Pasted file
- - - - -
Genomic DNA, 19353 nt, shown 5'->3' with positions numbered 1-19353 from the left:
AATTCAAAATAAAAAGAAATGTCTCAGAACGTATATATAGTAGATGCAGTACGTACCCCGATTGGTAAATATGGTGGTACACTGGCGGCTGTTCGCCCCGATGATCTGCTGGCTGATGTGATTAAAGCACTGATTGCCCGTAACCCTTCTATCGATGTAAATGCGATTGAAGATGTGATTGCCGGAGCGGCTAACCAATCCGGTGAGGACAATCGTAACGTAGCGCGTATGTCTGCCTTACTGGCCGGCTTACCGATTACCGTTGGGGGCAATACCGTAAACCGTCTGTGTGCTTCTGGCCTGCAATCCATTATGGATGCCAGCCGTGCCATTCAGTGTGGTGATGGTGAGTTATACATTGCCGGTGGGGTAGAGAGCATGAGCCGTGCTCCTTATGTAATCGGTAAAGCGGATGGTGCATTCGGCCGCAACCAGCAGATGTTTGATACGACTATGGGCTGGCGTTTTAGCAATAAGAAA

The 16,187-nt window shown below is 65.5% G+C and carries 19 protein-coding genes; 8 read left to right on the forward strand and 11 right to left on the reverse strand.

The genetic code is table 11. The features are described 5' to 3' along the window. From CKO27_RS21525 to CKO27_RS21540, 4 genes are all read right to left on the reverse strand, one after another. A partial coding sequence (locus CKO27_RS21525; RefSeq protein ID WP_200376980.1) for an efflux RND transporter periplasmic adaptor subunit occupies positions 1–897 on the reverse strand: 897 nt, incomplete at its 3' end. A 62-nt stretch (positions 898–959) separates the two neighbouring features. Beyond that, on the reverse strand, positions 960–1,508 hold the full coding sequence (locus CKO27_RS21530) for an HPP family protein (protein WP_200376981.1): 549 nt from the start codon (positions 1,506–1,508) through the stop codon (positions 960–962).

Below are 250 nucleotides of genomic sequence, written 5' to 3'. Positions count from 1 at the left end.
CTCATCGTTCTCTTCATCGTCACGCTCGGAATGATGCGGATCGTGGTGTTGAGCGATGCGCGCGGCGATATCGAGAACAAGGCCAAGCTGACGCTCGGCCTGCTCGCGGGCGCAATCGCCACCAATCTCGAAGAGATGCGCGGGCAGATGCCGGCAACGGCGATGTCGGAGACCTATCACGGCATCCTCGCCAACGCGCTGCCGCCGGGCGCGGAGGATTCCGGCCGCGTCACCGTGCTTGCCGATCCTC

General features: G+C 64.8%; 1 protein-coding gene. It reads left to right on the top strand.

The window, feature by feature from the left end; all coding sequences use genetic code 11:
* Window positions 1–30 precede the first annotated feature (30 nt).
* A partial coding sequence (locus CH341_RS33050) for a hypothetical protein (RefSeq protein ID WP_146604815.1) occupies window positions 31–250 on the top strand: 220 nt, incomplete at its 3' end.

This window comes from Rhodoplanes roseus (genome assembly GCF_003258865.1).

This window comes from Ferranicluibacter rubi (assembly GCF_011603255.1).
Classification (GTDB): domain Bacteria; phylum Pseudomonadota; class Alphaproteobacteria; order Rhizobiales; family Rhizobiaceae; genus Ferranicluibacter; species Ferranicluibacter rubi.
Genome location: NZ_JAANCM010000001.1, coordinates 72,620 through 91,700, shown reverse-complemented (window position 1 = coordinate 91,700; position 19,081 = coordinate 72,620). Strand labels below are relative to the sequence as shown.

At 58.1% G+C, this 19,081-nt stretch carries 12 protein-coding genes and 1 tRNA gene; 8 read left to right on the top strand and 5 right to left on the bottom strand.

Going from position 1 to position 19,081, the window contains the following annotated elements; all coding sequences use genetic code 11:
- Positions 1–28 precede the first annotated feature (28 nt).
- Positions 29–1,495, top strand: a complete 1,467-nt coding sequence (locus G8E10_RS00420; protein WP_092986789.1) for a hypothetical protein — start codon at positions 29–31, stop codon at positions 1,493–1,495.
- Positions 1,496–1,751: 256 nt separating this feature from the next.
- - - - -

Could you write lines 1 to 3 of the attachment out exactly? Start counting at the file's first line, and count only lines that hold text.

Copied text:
Genomic DNA, 19353 nt, shown 5'->3' with positions numbered 1-19353 from the left:
AATTCAAAATAAAAAGAAATGTCTCAGAACGTATATATAGTAGATGCAGTACGTACCCCGATTGGTAAATATGGTGGTACACTGGCGGCTGTTCGCCCCGATGATCTGCTGGCTGATGTGATTAAAGCACTGATTGCCCGTAACCCTTCTATCGATGTAAATGCGATTGAAGATGTGATTGCCGGAGCGGCTAACCAATCCGGTGAGGACAATCGTAACGTAGCGCGTATGTCTGCCTTACTGGCCGGCTTACCGATTACCGTTGGGGGCAATACCGTAAACCGTCTGTGTGCTTCTGGCCTGCAATCCATTATGGATGCCAGCCGTGCCATTCAGTGTGGTGATGGTGAGTTATACATTGCCGGTGGGGTAGAGAGCATGAGCCGTGCTCCTTATGTAATCGGTAAAGCGGATGGTGCATTCGGCCGCAACCAGCAGATGTTTGATACGACTATGGGCTGGCGTTTTAGCAATAAGAAA

The 16,187-nt window shown below is 65.5% G+C and carries 19 protein-coding genes; 8 read left to right on the forward strand and 11 right to left on the reverse strand.